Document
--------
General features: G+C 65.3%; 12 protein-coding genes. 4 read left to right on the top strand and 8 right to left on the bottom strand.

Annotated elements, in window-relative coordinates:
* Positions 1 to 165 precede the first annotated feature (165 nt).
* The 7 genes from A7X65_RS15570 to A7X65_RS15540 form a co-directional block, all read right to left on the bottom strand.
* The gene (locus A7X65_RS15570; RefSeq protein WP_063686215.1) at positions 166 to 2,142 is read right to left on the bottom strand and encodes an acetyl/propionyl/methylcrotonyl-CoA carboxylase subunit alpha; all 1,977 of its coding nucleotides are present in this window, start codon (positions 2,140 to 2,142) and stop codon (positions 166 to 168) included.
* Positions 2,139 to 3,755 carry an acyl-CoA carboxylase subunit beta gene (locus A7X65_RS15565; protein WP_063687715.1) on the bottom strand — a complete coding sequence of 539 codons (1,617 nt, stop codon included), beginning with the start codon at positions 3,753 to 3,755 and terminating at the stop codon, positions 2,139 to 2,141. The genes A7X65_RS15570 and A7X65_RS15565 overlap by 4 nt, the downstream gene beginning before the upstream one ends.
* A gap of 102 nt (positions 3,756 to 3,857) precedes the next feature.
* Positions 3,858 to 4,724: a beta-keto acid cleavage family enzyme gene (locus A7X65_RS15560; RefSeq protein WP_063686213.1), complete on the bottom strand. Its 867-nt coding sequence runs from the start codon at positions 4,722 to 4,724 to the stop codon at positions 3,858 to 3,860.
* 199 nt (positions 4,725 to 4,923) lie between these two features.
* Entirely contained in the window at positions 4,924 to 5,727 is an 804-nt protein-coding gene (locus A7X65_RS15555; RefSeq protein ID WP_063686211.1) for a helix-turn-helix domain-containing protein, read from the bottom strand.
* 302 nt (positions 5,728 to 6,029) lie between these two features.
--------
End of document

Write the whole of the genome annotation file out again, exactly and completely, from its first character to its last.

General features: G+C 65.3%; 12 protein-coding genes. 4 read left to right on the top strand and 8 right to left on the bottom strand.

Annotated elements, in window-relative coordinates:
* Positions 1 to 165 precede the first annotated feature (165 nt).
* The 7 genes from A7X65_RS15570 to A7X65_RS15540 form a co-directional block, all read right to left on the bottom strand.
* The gene (locus A7X65_RS15570; RefSeq protein WP_063686215.1) at positions 166 to 2,142 is read right to left on the bottom strand and encodes an acetyl/propionyl/methylcrotonyl-CoA carboxylase subunit alpha; all 1,977 of its coding nucleotides are present in this window, start codon (positions 2,140 to 2,142) and stop codon (positions 166 to 168) included.
* Positions 2,139 to 3,755 carry an acyl-CoA carboxylase subunit beta gene (locus A7X65_RS15565; protein WP_063687715.1) on the bottom strand — a complete coding sequence of 539 codons (1,617 nt, stop codon included), beginning with the start codon at positions 3,753 to 3,755 and terminating at the stop codon, positions 2,139 to 2,141. The genes A7X65_RS15570 and A7X65_RS15565 overlap by 4 nt, the downstream gene beginning before the upstream one ends.
* A gap of 102 nt (positions 3,756 to 3,857) precedes the next feature.
* Positions 3,858 to 4,724: a beta-keto acid cleavage family enzyme gene (locus A7X65_RS15560; RefSeq protein WP_063686213.1), complete on the bottom strand. Its 867-nt coding sequence runs from the start codon at positions 4,722 to 4,724 to the stop codon at positions 3,858 to 3,860.
* 199 nt (positions 4,725 to 4,923) lie between these two features.
* Entirely contained in the window at positions 4,924 to 5,727 is an 804-nt protein-coding gene (locus A7X65_RS15555; RefSeq protein ID WP_063686211.1) for a helix-turn-helix domain-containing protein, read from the bottom strand.
* 302 nt (positions 5,728 to 6,029) lie between these two features.